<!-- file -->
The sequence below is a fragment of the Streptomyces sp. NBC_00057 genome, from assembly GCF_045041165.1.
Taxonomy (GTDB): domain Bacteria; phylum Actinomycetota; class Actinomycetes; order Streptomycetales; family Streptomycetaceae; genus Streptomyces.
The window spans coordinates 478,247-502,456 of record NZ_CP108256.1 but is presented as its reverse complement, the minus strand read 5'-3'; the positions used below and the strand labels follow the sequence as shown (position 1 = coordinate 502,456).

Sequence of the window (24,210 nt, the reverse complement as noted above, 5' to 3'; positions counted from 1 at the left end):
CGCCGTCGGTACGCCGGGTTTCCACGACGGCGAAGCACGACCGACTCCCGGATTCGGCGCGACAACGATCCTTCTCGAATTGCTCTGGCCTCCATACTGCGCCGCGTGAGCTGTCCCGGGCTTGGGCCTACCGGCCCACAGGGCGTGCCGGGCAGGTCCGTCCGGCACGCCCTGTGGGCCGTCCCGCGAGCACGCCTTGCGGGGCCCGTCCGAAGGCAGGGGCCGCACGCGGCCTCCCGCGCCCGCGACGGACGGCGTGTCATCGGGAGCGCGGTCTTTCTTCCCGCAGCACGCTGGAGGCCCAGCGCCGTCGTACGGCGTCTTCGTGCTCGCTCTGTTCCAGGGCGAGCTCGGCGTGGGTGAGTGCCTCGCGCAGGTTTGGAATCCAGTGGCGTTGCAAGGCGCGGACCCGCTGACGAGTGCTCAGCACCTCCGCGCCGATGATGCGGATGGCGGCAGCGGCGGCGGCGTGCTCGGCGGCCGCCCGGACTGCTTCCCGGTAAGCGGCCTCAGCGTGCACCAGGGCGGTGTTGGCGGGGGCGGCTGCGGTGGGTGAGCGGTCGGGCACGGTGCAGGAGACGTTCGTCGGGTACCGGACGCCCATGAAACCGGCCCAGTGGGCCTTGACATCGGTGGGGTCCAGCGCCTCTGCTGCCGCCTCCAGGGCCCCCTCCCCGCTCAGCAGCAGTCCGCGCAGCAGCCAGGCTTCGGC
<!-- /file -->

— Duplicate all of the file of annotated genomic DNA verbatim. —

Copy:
The sequence below is a fragment of the Streptomyces sp. NBC_00057 genome, from assembly GCF_045041165.1.
Taxonomy (GTDB): domain Bacteria; phylum Actinomycetota; class Actinomycetes; order Streptomycetales; family Streptomycetaceae; genus Streptomyces.
The window spans coordinates 478,247-502,456 of record NZ_CP108256.1 but is presented as its reverse complement, the minus strand read 5'-3'; the positions used below and the strand labels follow the sequence as shown (position 1 = coordinate 502,456).

Sequence of the window (24,210 nt, the reverse complement as noted above, 5' to 3'; positions counted from 1 at the left end):
CGCCGTCGGTACGCCGGGTTTCCACGACGGCGAAGCACGACCGACTCCCGGATTCGGCGCGACAACGATCCTTCTCGAATTGCTCTGGCCTCCATACTGCGCCGCGTGAGCTGTCCCGGGCTTGGGCCTACCGGCCCACAGGGCGTGCCGGGCAGGTCCGTCCGGCACGCCCTGTGGGCCGTCCCGCGAGCACGCCTTGCGGGGCCCGTCCGAAGGCAGGGGCCGCACGCGGCCTCCCGCGCCCGCGACGGACGGCGTGTCATCGGGAGCGCGGTCTTTCTTCCCGCAGCACGCTGGAGGCCCAGCGCCGTCGTACGGCGTCTTCGTGCTCGCTCTGTTCCAGGGCGAGCTCGGCGTGGGTGAGTGCCTCGCGCAGGTTTGGAATCCAGTGGCGTTGCAAGGCGCGGACCCGCTGACGAGTGCTCAGCACCTCCGCGCCGATGATGCGGATGGCGGCAGCGGCGGCGGCGTGCTCGGCGGCCGCCCGGACTGCTTCCCGGTAAGCGGCCTCAGCGTGCACCAGGGCGGTGTTGGCGGGGGCGGCTGCGGTGGGTGAGCGGTCGGGCACGGTGCAGGAGACGTTCGTCGGGTACCGGACGCCCATGAAACCGGCCCAGTGGGCCTTGACATCGGTGGGGTCCAGCGCCTCTGCTGCCGCCTCCAGGGCCCCCTCCCCGCTCAGCAGCAGTCCGCGCAGCAGCCAGGCTTCGGC